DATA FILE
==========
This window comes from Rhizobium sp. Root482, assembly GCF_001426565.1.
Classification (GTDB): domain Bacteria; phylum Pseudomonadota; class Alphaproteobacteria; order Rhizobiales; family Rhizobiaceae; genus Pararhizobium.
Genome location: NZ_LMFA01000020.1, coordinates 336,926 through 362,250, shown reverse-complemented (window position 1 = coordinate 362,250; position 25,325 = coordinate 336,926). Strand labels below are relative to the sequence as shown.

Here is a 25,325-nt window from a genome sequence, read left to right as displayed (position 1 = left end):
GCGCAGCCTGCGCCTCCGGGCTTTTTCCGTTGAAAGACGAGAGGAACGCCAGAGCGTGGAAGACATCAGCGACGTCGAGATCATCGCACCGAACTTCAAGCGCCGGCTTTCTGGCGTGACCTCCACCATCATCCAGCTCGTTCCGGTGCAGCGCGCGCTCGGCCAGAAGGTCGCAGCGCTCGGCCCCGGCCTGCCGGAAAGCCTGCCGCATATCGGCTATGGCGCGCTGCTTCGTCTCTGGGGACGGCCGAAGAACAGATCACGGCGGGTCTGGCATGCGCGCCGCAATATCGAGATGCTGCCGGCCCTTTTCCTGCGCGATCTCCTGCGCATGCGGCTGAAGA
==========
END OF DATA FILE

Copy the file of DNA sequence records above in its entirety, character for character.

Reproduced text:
This window comes from Rhizobium sp. Root482, assembly GCF_001426565.1.
Classification (GTDB): domain Bacteria; phylum Pseudomonadota; class Alphaproteobacteria; order Rhizobiales; family Rhizobiaceae; genus Pararhizobium.
Genome location: NZ_LMFA01000020.1, coordinates 336,926 through 362,250, shown reverse-complemented (window position 1 = coordinate 362,250; position 25,325 = coordinate 336,926). Strand labels below are relative to the sequence as shown.

Here is a 25,325-nt window from a genome sequence, read left to right as displayed (position 1 = left end):
GCGCAGCCTGCGCCTCCGGGCTTTTTCCGTTGAAAGACGAGAGGAACGCCAGAGCGTGGAAGACATCAGCGACGTCGAGATCATCGCACCGAACTTCAAGCGCCGGCTTTCTGGCGTGACCTCCACCATCATCCAGCTCGTTCCGGTGCAGCGCGCGCTCGGCCAGAAGGTCGCAGCGCTCGGCCCCGGCCTGCCGGAAAGCCTGCCGCATATCGGCTATGGCGCGCTGCTTCGTCTCTGGGGACGGCCGAAGAACAGATCACGGCGGGTCTGGCATGCGCGCCGCAATATCGAGATGCTGCCGGCCCTTTTCCTGCGCGATCTCCTGCGCATGCGGCTGAAGA